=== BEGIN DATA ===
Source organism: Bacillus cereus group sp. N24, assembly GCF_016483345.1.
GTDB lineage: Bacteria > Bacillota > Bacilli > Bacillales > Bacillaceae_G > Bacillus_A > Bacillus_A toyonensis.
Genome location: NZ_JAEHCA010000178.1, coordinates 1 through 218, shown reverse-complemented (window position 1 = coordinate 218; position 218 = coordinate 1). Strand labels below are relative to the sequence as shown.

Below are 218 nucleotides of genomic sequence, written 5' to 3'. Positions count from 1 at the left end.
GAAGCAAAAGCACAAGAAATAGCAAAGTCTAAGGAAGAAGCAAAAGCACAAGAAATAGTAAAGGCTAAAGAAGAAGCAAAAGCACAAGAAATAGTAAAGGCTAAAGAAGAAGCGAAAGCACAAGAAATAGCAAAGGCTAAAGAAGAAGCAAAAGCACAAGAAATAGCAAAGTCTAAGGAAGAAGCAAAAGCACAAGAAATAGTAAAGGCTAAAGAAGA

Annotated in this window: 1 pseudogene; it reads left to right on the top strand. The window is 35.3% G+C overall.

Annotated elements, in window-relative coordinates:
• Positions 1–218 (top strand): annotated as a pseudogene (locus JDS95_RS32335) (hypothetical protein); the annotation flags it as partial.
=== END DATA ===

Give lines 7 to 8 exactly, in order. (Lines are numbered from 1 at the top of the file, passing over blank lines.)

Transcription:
Annotated elements, in window-relative coordinates:
• Positions 1–218 (top strand): annotated as a pseudogene (locus JDS95_RS32335) (hypothetical protein); the annotation flags it as partial.